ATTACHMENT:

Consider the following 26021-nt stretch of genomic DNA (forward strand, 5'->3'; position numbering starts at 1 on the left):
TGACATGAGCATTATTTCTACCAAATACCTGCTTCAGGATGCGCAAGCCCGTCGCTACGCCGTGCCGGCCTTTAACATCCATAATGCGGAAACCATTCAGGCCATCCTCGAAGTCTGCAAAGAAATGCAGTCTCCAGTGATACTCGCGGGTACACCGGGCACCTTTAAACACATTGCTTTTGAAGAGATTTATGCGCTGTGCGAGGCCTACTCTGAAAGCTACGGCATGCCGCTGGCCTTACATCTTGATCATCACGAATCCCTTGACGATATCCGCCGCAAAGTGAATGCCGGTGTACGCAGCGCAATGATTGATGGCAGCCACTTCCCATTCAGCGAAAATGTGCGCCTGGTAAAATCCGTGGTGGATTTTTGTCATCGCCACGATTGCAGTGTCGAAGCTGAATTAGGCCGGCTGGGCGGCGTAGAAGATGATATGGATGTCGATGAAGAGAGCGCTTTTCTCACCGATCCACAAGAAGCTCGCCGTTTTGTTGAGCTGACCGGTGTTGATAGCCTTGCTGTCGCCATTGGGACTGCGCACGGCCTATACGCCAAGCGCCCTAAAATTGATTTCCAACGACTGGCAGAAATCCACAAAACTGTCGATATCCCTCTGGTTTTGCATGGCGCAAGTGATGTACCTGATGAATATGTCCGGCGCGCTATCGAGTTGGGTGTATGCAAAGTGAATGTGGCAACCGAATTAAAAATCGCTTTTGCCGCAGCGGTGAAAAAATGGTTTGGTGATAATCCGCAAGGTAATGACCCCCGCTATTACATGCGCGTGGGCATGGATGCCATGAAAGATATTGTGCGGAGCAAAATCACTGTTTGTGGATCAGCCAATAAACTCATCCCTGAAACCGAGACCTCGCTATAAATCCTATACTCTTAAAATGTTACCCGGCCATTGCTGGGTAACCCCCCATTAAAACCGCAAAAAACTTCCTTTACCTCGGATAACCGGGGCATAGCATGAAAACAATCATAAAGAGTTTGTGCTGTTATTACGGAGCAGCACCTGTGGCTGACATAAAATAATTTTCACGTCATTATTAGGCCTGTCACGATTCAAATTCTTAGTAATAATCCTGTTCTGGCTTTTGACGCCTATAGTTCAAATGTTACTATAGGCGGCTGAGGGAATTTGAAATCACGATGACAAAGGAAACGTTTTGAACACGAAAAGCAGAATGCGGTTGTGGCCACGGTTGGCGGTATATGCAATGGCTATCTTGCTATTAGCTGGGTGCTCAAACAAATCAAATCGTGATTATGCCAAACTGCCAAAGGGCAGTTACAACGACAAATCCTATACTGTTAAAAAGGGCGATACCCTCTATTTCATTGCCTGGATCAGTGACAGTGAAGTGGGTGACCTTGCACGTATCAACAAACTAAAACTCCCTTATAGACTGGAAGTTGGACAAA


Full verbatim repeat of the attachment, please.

Consider the following 26021-nt stretch of genomic DNA (forward strand, 5'->3'; position numbering starts at 1 on the left):
TGACATGAGCATTATTTCTACCAAATACCTGCTTCAGGATGCGCAAGCCCGTCGCTACGCCGTGCCGGCCTTTAACATCCATAATGCGGAAACCATTCAGGCCATCCTCGAAGTCTGCAAAGAAATGCAGTCTCCAGTGATACTCGCGGGTACACCGGGCACCTTTAAACACATTGCTTTTGAAGAGATTTATGCGCTGTGCGAGGCCTACTCTGAAAGCTACGGCATGCCGCTGGCCTTACATCTTGATCATCACGAATCCCTTGACGATATCCGCCGCAAAGTGAATGCCGGTGTACGCAGCGCAATGATTGATGGCAGCCACTTCCCATTCAGCGAAAATGTGCGCCTGGTAAAATCCGTGGTGGATTTTTGTCATCGCCACGATTGCAGTGTCGAAGCTGAATTAGGCCGGCTGGGCGGCGTAGAAGATGATATGGATGTCGATGAAGAGAGCGCTTTTCTCACCGATCCACAAGAAGCTCGCCGTTTTGTTGAGCTGACCGGTGTTGATAGCCTTGCTGTCGCCATTGGGACTGCGCACGGCCTATACGCCAAGCGCCCTAAAATTGATTTCCAACGACTGGCAGAAATCCACAAAACTGTCGATATCCCTCTGGTTTTGCATGGCGCAAGTGATGTACCTGATGAATATGTCCGGCGCGCTATCGAGTTGGGTGTATGCAAAGTGAATGTGGCAACCGAATTAAAAATCGCTTTTGCCGCAGCGGTGAAAAAATGGTTTGGTGATAATCCGCAAGGTAATGACCCCCGCTATTACATGCGCGTGGGCATGGATGCCATGAAAGATATTGTGCGGAGCAAAATCACTGTTTGTGGATCAGCCAATAAACTCATCCCTGAAACCGAGACCTCGCTATAAATCCTATACTCTTAAAATGTTACCCGGCCATTGCTGGGTAACCCCCCATTAAAACCGCAAAAAACTTCCTTTACCTCGGATAACCGGGGCATAGCATGAAAACAATCATAAAGAGTTTGTGCTGTTATTACGGAGCAGCACCTGTGGCTGACATAAAATAATTTTCACGTCATTATTAGGCCTGTCACGATTCAAATTCTTAGTAATAATCCTGTTCTGGCTTTTGACGCCTATAGTTCAAATGTTACTATAGGCGGCTGAGGGAATTTGAAATCACGATGACAAAGGAAACGTTTTGAACACGAAAAGCAGAATGCGGTTGTGGCCACGGTTGGCGGTATATGCAATGGCTATCTTGCTATTAGCTGGGTGCTCAAACAAATCAAATCGTGATTATGCCAAACTGCCAAAGGGCAGTTACAACGACAAATCCTATACTGTTAAAAAGGGCGATACCCTCTATTTCATTGCCTGGATCAGTGACAGTGAAGTGGGTGACCTTGCACGTATCAACAAACTAAAACTCCCTTATAGACTGGAAGTTGGACAAA